Jeongwon Ji is a London based product designer, born in South Korea. Ji is primarily interested in creating everyday objects that reflect her observations of people, urban life and social change. Spread Light is a new ceiling light collection, the outcome of a structural study of movement. Ji created a light which can be pulled wider or made smaller, encouraging human engagement. Made from Perspex using traditional hand made methods and available in different colours.
SOFttILES created by Elena Goray are deliberately made to surprise - the initial impression is that the tiles are soft, but with a play on senses the tiles reveal a hardness like ceramic. The surface structure of Goray’s porcelain tiles gives the illusion of organic skin and is inspired by the patterns created on a leather Chesterfield chair. The tiles are unexpectedly affective as you have the irresistible urge to touch them.
After establishing Pink Tank in 2008, Chelsea Klein has been striving to create everyday accessories through manufacturing techniques usually reserved for industrial products. The bookmark (pictured) was finely etched from a thin sheet of stainless steel and was made in Tacoma, Washington. It features the Pausing pattern which is just one of 30 designs available from the collection. It was created to serve as a simple reminder to take a pause and reflect on the world around you. Other products available from Pink Tank include mobiles and clocks.
Fish shelving, designed by Sergey Saava is created to hold CDs and can be grouped together to create an art piece. Doors break up the display, which can be produced in different colours to suit the decor. Lounge Furniture designs and produces storage solutions for the home and office that are aesthetically pleasing.
2tec2 flooring enhances the quality and value of any commercial or residential project including offices, retail, hotels, restaurants, wellness and residential venues. The innovative weaving techniques and luxurious yet low-maintenance materials used in this ultra-stylish floor covering offer exceptional design and performance. Le Tissage D’Arcade has created a 2tec2 box of samples for use in room design, which has 25 different examples.
Mark Finzel is an award-winning contemporary surface designer and artist who creates highly distinctive textile and wallpaper designs. Using his own photography, Finzel abstracts images from nature to create bold yet intricate patterns known for their richness of colour. The new collection, which was created in collaboration with Best & Lloyd, was launched at Tent London and reflects the artist’s fascination with oblique and distorted angles.
Rocket will be exhibiting Tom Lovegrove’s Bench at stand C21 in the Content area of Tent London. A simple line sketch turned 3D, great lengths were taken to achieve the clean lines of the original design. The joints were water-jet cut from a 25mm steel block to achieve seamless lines. This allowed for very tight radii to be created. Unsightly crush bends we normally associate with bent square tubes were polished back to a seamless finish and then powder-coated.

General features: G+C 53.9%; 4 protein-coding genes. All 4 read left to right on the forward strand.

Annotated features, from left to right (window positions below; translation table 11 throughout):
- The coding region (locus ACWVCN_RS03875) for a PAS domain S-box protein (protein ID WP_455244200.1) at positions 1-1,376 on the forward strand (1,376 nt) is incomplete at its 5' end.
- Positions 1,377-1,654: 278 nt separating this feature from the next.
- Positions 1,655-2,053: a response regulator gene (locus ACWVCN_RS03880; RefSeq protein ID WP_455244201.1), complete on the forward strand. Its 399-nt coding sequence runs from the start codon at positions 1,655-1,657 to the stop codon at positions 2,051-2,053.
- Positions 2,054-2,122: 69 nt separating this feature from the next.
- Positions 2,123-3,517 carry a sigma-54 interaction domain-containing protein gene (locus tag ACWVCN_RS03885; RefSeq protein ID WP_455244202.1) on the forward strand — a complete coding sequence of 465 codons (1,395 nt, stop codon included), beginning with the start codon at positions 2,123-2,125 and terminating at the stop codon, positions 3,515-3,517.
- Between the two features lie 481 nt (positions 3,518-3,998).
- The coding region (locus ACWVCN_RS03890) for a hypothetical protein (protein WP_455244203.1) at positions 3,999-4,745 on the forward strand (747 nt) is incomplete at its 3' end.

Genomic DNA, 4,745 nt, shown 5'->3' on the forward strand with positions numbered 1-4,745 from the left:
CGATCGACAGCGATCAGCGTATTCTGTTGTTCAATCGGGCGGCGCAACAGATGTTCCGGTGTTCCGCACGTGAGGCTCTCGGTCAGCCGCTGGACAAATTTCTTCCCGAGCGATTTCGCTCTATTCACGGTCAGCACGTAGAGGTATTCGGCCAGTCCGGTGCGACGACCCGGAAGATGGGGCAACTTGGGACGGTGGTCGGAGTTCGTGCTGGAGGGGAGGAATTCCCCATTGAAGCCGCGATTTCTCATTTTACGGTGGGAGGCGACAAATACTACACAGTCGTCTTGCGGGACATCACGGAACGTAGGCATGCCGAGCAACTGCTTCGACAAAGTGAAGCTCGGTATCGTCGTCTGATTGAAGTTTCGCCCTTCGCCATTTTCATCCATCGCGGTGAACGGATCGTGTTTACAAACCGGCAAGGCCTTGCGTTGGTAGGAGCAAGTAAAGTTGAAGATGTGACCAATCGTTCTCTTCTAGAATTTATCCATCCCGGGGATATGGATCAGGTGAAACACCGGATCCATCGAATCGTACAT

Tank’s gold-sequined reception desk says “fashion” and “office” in one. Yet the rest of the cult fashion title’s workspace is a calm and functional backdrop. Founded by Masoud Golsorkhi 10 years ago and owned by the stunning Caroline Issa, Tank was in need of a new office – and architect Geraldine Dening jumped at the chance to do the fit-out.
They found a 1980s prefab building just off Oxford Street and Dening turned the three suspended offices into a single holistic work palace in which their publishing wonders could unfold. “Golsorkhi wanted the new space to be completely white, yet not sterile,” recalls Dening. The greatest challenge was to reuse the old furniture, from desks to the previously built-in glass panels. Dening says: “The financial constraints actually became a strong design catalyst”. Initially, she considered going for a cat-walk approach, with a long central table to walk along. So the walls were ripped down to create one long thin space, with huge open windows lining one side, probably reinstating the space to its original state. “In office design, there can be a tendency towards designing the ‘machine for working in’, and although we wanted the space to work as an office, something that is not quite rational is crucial to take the edge off the machine,” says Dening.A feng shui master checked the energy of the space and little elephants are perched on the windowsill to bring luck. The office floor has a deceptive quality of narrowing down to the end, the way well-cut clothing can flatter. The false perspective gives the room a sense of progression. From the bold reception desk where you can envisage models buzzing around, there is a flow into the front office, where phones ring off the hook and papers fly over the cutting tables, with layouts across workstations. Next come the calmer offices of the directors, followed by the final frontier that is the meeting room, which has a large sofa and huge table were people come to a stop, sit and focus.It was paramount to Golsorkhi to keep the view open, so nothing higher than 1.5m could be built. To hide inevitable storage, Dening created a large partitioning unit which consists of a white perforated wall. As odd as it may sound, it brings colour to the space. On closer inspection, the perforations are actually a pixilated version of Andy Warhol’s Marilyn Monroe. “I chose to reduce Marilyn, the queen of pop icons, to a semi-transparent surface as a tongue-in-cheek swipe at the fame industry,” says Dening. It is a clear analogue to Tank’s approach to fashion: to rid the design of the celebrity and PR-driven circus and to focus on design. “Fame, pop and glamour are associated with fashion, hence the Warhol,” she adds. “The perforations are also a reference to print media and a nod to Lichtenstein.”But apart from the white wall, Dening had to work with the given – to reuse the old furniture. So she developed a collage technique that she describes as “alchemical conjunction”. She created several collages by cutting up magazines and stencils of the furniture, images of models and the dimensions of the glass walls. “I guess my design process is quite porous,” says Dening. “I love working directly with the client and find each project comes together as the result of particularities of the moment of gestation: the people, parameters, context, budget and so on.”The reconfiguration of the existing building blocks in the new space has created a clean crisp new office. Everyone at Tank seems to love it. Dening finds the best challenge about office projects is ensuring the space makes the team’s workflow easier. “Office design is about taking raw materials and creating the software, so the workload flows. It is not about hardware; I am not making an object.” The space does indeed encourage circulation and works in its simplicity. Like fashion – haute couture aside – it serves a purpose and is functional, while at the same time expressing Tank’s personality. See for yourself!